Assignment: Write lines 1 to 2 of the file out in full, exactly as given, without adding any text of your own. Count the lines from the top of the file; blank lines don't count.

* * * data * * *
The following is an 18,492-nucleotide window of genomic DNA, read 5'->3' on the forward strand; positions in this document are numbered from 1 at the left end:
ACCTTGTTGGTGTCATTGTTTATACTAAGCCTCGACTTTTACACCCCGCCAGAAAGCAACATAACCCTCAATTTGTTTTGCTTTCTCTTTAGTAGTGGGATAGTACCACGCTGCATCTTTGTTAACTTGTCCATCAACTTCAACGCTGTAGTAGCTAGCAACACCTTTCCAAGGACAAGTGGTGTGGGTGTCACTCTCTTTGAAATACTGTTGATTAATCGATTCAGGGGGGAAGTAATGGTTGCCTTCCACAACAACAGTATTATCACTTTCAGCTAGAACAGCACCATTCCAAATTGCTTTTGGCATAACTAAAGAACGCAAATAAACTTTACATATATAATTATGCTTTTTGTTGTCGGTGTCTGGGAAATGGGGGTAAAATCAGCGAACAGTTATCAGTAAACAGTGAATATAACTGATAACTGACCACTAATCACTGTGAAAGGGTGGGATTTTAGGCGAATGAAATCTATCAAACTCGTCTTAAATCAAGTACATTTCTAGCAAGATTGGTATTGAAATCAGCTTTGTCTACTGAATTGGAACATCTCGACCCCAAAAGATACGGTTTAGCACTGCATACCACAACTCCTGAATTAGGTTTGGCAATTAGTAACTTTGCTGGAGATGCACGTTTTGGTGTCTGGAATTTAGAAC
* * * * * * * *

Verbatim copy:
The following is an 18,492-nucleotide window of genomic DNA, read 5'->3' on the forward strand; positions in this document are numbered from 1 at the left end:
ACCTTGTTGGTGTCATTGTTTATACTAAGCCTCGACTTTTACACCCCGCCAGAAAGCAACATAACCCTCAATTTGTTTTGCTTTCTCTTTAGTAGTGGGATAGTACCACGCTGCATCTTTGTTAACTTGTCCATCAACTTCAACGCTGTAGTAGCTAGCAACACCTTTCCAAGGACAAGTGGTGTGGGTGTCACTCTCTTTGAAATACTGTTGATTAATCGATTCAGGGGGGAAGTAATGGTTGCCTTCCACAACAACAGTATTATCACTTTCAGCTAGAACAGCACCATTCCAAATTGCTTTTGGCATAACTAAAGAACGCAAATAAACTTTACATATATAATTATGCTTTTTGTTGTCGGTGTCTGGGAAATGGGGGTAAAATCAGCGAACAGTTATCAGTAAACAGTGAATATAACTGATAACTGACCACTAATCACTGTGAAAGGGTGGGATTTTAGGCGAATGAAATCTATCAAACTCGTCTTAAATCAAGTACATTTCTAGCAAGATTGGTATTGAAATCAGCTTTGTCTACTGAATTGGAACATCTCGACCCCAAAAGATACGGTTTAGCACTGCATACCACAACTCCTGAATTAGGTTTGGCAATTAGTAACTTTGCTGGAGATGCACGTTTTGGTGTCTGGAATTTAGAAC